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Greg McVerry

Migrating WordPress Blog Step Two: Redirects

4 min read

As 2018 draws to a close I am saying goodbye to WordPress. In order to accomplish this I decided to archive my blog rather than worry about importing eleven years worth of content.

Previously in this series I described how to set up a subdomain and add a redirect plugin for internal links on your WordPress site.

But what about the links on the web? How do you get to point to

What is a redirect?

A redirect tells a browser, "even though the person entered this url go to this website instead."

Have you tried to go to a website and ever found a page with a number error like 404 or 300 something? Those 300 errors, specifically 301 and 302 indicate a page redirect.

  • 300 is any general redirect
  • 301 indicates a page has permanently moved
  • 302 indicates a temporary redirect that browsers should ignore in future

I needed to set up a 301 page. I asked in the chat about how to proceed and learned about .htaccess files.

Editing .htaccess

As a shared host customer I needed to determine what kind of server my site lived on ngix or Apache. Having edited my .htaccess for WordPress in the past I knew I had an Apache server.

If you use a shared host you can access your .htaccess file through your file manager or through sftp. You may have to turn on "hidden" files.

In c-panel, for example, to find .htaccess, go to cPanel>File Manager> website directory of your choice. Go to the top, right-hand corner of the screen and click Settings.

So on my new website I added a file and named it .htacess I then added this code to point any url request to that returned a missing directory or file to

RewriteEngine On
RewriteCond %{HTTP_HOST} ^$ [NC]
RewriteCond %{REQUEST_FILENAME} !-f
RewriteCond %{REQUEST_FILENAME} !-d
RewriteRule ^(.*)$$1 [R=301,L]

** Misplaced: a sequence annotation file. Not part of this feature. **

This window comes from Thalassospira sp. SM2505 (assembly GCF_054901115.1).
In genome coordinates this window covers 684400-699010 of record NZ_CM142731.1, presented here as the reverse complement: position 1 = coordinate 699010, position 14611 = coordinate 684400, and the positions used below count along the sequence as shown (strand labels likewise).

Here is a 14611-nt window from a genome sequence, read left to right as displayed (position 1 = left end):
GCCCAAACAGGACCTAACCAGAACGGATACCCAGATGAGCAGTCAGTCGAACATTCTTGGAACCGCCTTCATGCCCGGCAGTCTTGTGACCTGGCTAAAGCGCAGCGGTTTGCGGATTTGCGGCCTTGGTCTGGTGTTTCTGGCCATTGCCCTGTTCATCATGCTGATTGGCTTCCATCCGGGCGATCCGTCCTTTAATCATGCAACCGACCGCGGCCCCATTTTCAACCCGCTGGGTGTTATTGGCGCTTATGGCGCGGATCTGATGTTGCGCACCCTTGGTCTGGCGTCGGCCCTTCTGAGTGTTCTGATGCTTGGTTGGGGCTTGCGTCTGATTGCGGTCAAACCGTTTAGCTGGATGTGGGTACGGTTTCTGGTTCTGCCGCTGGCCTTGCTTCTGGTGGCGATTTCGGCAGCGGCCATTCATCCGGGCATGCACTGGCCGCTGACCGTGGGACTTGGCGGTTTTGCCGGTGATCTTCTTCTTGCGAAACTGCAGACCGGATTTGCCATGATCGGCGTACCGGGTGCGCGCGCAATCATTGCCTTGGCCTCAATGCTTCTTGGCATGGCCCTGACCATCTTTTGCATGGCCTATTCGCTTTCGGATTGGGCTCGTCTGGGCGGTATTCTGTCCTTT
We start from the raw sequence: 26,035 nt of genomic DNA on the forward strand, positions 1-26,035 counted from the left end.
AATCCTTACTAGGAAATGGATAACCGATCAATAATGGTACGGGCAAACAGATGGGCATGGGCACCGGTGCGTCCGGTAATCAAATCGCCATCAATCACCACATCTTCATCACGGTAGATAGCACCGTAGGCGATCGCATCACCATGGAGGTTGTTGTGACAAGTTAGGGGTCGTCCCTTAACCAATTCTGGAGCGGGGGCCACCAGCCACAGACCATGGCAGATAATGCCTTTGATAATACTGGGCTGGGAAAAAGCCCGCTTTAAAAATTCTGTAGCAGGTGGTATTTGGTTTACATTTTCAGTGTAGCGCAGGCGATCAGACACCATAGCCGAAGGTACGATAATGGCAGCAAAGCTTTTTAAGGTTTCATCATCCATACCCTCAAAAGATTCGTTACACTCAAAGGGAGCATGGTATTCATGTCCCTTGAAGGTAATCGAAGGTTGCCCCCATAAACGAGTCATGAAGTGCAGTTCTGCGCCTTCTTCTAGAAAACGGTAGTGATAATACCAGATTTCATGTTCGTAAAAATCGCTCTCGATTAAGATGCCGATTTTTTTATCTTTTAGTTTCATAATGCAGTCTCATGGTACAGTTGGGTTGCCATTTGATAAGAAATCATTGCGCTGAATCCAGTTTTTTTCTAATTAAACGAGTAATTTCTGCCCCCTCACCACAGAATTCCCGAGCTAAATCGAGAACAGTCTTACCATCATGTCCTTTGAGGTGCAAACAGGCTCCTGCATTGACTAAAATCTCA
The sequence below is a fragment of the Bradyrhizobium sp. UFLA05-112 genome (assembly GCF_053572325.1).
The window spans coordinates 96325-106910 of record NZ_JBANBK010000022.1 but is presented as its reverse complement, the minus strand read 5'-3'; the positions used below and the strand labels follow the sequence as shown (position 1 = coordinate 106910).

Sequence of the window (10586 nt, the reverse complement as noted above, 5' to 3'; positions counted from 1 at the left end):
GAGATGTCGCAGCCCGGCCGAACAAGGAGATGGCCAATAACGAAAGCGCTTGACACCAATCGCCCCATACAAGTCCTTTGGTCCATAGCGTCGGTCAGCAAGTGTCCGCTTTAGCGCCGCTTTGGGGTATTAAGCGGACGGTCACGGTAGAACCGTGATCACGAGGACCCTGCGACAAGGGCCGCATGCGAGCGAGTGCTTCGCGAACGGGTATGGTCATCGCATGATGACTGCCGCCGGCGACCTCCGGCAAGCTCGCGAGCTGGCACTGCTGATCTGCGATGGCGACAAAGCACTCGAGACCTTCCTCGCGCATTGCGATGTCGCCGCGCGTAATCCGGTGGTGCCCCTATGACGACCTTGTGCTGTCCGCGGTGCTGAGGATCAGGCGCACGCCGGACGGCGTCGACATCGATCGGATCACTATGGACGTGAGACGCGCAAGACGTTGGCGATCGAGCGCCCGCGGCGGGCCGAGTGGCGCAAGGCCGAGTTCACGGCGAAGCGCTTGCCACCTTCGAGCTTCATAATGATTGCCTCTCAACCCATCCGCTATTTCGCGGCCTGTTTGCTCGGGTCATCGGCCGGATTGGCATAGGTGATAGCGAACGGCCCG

How Does it Work?

The "RewriteEngine On" activates a set of tools on Apache servers to help point URL to different places on the web.

In the next line I set a condition for rewriting the url. I tell the server with the ^ to start looking at The NC means "no case" or basically do not be case sensitive and accept upper or lowercase.

In the next condition the -file and the ! basically is a negative. I am saying rewrite the url if you find a url that points to a missing file (which would be any link to a page on my old blog).

The next condition does the same for directories as it does for files. In a url the directory is the stuff in dashes like October is a folder or directory containing files.

In the next line I add the rewrite rule. The $ sign ends the rule that the carrot began. We call this a string. The (.*) says accept any file or directory extension. The * means match anything. The $1 then says add whatever was found to my new url

The 301 then tells other websites like search engine that this change is permanent.

What is Regex?

The htaccess file gets written in regular expression. This symbolic language is as old as the field of computer science. Learning about regex and how to write redirects is not easy.

The official documentation is dense and the tutorials on the web got polluted with SEO and WordPress advice. In fact I would add -seo -wordpress to any search about "301 redirects" or "htaccess and redirect."

This tutorial only works for my specific use case. Though it is the most generic redirect one could write.

In the end I could not solve my problem without help. Before begining the web I posted my  redirect to IndieWeb chat and that put me on to the htaccess file. I then I posted my attempt and Colin Walker helped me and ended up writing the redirect rules.

This demonstrates how important networks are for learning. The text around writing the redirects were useless for someone trying to learn. 

I hope this tutorial helps others archiving and migrating a WordPress website. If you are on a shared host you may just want to file a trouble ticket as your company will probably take care of this for you.